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The Rest I Will Kill

William Tillman and the Unforgettable Story of How a Free Black Man Refused to Become a Slave

Brian McGinty


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Other Editions of This Title:
Compact Disc (8/16/2016)
Paperback (7/4/2017)


A surprising work of narrative history and detection that illuminates one of the most daring—and long-forgotten—heroes of the Civil War.

Independence Day, 1861. The schooner S. J. Waring sets sail from New York on a routine voyage to South America. Seventeen days later, it limps back into New York’s frenzied harbor with the ship's black steward, William Tillman, at the helm. While the story of that ill-fated voyage is one of the most harrowing tales of captivity and survival on the high seas, it has, almost unbelievably, been lost to history.

Now reclaiming Tillman as the real American hero he was, historian Brian McGinty dramatically returns readers to that riotous, explosive summer of 1861, when the country was tearing apart at the seams and the Union army was in near shambles following a humiliating defeat at the First Battle of Bull Run. Desperate for good news, the North was soon riveted by reports of an incident that occurred a few hundred miles off the coast of New York, where the Waring had been overtaken by a marauding crew of Confederate privateers. While the white sailors became chummy with their Southern captors, free black man William Tillman was perfectly aware of the fate that awaited him in the ruthless, slave-filled ports south of the Mason-Dixon Line. Stealthily biding his time until a moonlit night nine days after the capture, Tillman single-handedly killed three officers of the privateer crew, then took the wheel and pointed it home. Yet, with no experience as a navigator, only one other helper, and a war-torn Atlantic seaboard to contend with, his struggle had just begun.

It took five perilous days at sea—all thrillingly recounted here—before the Waring returned to New York Harbor, where the story of Tillman's shipboard courage became such a tabloid sensation that he was not only put on the bill of Barnum’s American Museum but also proclaimed to be the "first hero" of the Civil War. As McGinty evocatively shows, however, in the horrors of the war then engulfing the nation, memories of his heroism—even of his identity—were all but lost to history.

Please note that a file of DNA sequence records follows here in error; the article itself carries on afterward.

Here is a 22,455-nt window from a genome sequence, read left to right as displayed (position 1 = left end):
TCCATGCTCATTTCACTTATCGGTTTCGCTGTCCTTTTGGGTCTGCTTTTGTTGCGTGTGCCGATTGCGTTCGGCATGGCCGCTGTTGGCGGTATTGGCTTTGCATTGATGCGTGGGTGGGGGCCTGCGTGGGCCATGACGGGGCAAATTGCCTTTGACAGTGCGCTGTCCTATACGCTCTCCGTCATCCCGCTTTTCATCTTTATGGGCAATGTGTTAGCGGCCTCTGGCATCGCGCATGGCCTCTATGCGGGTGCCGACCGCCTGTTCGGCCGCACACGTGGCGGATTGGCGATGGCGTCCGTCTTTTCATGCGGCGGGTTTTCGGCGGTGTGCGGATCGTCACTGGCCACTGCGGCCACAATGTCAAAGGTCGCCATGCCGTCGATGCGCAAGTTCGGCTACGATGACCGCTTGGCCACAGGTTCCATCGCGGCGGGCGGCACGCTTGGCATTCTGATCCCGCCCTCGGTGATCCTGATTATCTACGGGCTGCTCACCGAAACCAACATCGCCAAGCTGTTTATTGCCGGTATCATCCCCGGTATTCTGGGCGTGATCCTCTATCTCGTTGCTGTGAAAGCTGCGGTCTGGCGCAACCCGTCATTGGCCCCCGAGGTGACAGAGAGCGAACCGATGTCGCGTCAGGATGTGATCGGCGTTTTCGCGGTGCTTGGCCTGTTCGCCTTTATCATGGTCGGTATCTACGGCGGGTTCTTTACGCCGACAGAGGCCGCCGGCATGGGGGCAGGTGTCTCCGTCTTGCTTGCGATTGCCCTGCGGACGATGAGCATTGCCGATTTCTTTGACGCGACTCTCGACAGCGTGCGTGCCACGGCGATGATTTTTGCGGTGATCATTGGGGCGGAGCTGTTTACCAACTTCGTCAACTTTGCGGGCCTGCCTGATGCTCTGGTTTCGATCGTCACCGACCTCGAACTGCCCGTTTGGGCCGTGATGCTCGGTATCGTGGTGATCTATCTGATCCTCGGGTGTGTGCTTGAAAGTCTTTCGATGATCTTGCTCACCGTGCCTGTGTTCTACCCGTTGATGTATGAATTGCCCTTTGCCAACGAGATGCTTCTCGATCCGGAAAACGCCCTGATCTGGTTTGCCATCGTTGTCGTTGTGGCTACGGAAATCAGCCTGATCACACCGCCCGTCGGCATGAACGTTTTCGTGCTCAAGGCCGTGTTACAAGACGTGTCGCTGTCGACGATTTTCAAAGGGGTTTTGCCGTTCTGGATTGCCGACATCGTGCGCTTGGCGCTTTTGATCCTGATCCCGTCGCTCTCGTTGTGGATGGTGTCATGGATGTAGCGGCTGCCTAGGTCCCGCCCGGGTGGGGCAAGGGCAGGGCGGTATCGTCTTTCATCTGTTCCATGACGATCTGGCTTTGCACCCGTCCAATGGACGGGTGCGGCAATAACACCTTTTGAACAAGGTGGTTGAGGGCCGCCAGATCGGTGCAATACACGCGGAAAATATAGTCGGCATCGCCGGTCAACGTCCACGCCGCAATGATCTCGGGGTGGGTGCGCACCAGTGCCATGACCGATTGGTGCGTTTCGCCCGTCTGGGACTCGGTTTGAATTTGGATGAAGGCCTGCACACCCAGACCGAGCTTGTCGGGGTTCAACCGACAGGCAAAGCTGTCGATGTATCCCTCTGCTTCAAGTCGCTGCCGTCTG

As such, The Rest I Will Kill becomes a thrilling and historically significant work, as well as an extraordinary journey that recounts how a free black man was able to defy efforts to make him a slave and become an unlikely glimmer of hope for a disheartened Union army in the war-battered North.

Praise For The Rest I Will Kill: William Tillman and the Unforgettable Story of How a Free Black Man Refused to Become a Slave

Spectacular. . . . [A] carefully researched and expertly crafted book . . . . The Rest I Will Kill should enchant a wide audience: history buffs, Civil War enthusiasts, pirate junkies, readers who love action and adventure, and those interested in the seemingly unending quest for liberty. It’s difficult to imagine the person who can’t find something to admire in these pages

— Michael Kleber-Diggs

McGinty has uncovered another compelling, little-known gem of American history…[He] impressively recounts this extraordinary story of a remarkable man, the 'first real hero of the conflict.' Race, patriotism, and personal heroism come together in this eye-opening early episode in Civil War history.

Vivid writing creates an exciting read, and McGinty’s use of primary sources such as newspapers and government documents is exceptional. . . . McGinty dubs Tillman a hero and a patriot, one of the first during the Civil War. An important contribution to the shelf of Civil War histories, this story will transfix readers.
— Patricia Ann Owens

Liveright, 9781631491290, 240pp.

Publication Date: August 16, 2016

About the Author

Brian McGinty is an attorney and writer who specializes in American history and law. His previous books include Lincoln's Greatest Case, The Body of John Merryman: Abraham Lincoln and the Suspension of Habeas Corpus, and John Brown's Trial. He lives in Scottsdale, Arizona.